Real estate investment opportunities come in many shapes, sizes and dollar amounts. From a single family home to a duplex to a towering down town penthouse, the choices are seemingly limitless. Yet one of the investments is a type that vacation homes good investmenteveryone can appreciate; the vacation home.

Yes, what’s better than owning real estate on the silvery sands of your favorite beach, watching the seagulls float overhead and hearing the waves lap against the shore? How about having all that and having someone else pay for it? Now, that would be better, wouldn’t it?

Properly structured, that’s exactly how it works. Banks view vacation homes and second homes in the same manner as a primary residence. On the other hand, financing for rental property requires higher interest rates and a larger down payment compared to a vacation home.

You can have the property paid for by renting out the unit throughout the year, typically on a week to week or by the month. Such scenarios can provide far more income needed to pay for the mortgage, insurance and expenses including the funds needed to pay a property manager to oversee and manage the property, collect the rent and maintain the property.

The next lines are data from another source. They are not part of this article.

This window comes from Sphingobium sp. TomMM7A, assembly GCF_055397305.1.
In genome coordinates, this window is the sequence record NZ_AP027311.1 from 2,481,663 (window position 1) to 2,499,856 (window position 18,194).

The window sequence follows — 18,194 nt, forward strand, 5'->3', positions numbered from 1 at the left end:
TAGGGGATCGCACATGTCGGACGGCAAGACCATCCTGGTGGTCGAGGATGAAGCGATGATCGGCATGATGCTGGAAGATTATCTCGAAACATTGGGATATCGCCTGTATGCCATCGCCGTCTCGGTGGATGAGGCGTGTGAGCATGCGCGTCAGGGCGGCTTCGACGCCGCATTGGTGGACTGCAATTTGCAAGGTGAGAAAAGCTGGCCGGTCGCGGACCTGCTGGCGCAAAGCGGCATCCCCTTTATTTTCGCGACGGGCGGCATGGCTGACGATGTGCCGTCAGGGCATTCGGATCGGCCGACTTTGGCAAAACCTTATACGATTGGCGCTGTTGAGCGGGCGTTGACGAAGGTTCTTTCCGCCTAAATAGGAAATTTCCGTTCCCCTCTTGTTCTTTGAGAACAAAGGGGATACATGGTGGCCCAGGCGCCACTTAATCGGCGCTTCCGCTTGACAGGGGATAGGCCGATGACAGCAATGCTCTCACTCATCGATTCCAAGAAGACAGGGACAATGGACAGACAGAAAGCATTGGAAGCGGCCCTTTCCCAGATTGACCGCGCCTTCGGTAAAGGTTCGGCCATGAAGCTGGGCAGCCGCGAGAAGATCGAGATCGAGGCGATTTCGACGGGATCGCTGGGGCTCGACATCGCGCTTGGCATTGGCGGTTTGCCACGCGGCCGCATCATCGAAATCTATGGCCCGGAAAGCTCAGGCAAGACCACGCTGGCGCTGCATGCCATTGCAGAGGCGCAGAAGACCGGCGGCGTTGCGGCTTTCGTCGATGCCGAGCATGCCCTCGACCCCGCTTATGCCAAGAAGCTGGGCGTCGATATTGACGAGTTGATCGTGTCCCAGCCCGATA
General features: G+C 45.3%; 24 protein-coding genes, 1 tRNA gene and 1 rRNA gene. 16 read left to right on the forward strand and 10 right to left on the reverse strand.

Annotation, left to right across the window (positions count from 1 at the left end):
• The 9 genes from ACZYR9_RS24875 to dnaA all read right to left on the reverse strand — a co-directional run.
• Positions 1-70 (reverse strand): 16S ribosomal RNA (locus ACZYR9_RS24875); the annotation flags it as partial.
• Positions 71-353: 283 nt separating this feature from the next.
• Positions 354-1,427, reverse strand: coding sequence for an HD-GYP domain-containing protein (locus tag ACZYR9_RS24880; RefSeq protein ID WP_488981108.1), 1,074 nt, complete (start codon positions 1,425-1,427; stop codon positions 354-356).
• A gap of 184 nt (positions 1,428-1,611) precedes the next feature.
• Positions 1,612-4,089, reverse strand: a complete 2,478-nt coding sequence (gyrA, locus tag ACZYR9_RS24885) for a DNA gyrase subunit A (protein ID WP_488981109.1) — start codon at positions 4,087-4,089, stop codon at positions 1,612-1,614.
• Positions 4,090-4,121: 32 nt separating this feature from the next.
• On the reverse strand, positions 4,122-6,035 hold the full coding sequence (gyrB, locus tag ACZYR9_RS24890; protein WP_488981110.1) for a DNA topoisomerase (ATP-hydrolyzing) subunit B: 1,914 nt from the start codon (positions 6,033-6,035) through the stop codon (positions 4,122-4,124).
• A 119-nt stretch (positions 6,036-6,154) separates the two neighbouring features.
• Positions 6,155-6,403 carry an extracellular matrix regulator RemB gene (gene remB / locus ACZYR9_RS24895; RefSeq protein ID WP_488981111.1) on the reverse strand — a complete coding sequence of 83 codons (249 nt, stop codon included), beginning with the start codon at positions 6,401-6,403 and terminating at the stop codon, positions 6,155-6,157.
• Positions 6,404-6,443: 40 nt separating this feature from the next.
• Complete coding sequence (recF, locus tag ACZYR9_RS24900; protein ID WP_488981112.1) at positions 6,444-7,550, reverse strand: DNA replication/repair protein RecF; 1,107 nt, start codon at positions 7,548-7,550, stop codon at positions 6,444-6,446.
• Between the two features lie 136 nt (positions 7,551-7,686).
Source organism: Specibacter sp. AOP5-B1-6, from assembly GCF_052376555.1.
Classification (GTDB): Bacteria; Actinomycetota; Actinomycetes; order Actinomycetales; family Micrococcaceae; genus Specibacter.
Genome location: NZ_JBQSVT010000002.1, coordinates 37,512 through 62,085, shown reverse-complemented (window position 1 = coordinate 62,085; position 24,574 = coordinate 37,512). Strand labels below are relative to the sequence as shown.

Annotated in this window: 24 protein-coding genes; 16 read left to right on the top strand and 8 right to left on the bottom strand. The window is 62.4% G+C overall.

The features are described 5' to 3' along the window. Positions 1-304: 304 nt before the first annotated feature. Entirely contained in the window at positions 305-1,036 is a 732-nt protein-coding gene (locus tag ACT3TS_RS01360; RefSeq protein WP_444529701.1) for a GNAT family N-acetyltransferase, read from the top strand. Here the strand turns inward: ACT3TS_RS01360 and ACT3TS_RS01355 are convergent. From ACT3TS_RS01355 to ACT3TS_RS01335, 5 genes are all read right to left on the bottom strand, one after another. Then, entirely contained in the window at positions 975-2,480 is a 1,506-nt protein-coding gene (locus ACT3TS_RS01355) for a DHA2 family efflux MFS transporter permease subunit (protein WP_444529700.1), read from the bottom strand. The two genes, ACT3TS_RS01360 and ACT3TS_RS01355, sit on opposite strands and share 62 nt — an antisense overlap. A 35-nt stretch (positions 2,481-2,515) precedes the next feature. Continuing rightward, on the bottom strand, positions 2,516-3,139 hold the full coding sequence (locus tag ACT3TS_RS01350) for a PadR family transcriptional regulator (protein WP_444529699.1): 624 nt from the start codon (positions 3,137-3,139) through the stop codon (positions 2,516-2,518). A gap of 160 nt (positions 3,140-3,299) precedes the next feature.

Ah, but there’s the catch. When lenders determine that the property is rented out more than two weeks in the entire year, it is no longer considered a second home or a vacation property but a rental, which commands higher rates. When you apply for a loan to buy a vacation home, it’s up to you to inform the lender of your intentions. Many retirees prefer to live in their vacation home near year round and shutter the property during off season.

Others however, spend only a few weeks in the property and rent it out the rest of the time. When buying the property, it’s your responsibility to let the lender know of your intentions. In fact, there’s a specific area on the application asking if the loan is for a second home or an investment. When refinancing the property, the lender will automatically know the status by reviewing Schedule E which will show rental income reported to the IRS. If there’s more than a couple of weeks of rental income reported, the refinance application will be treated as an investment home and receive the higher rate reserved for rentals.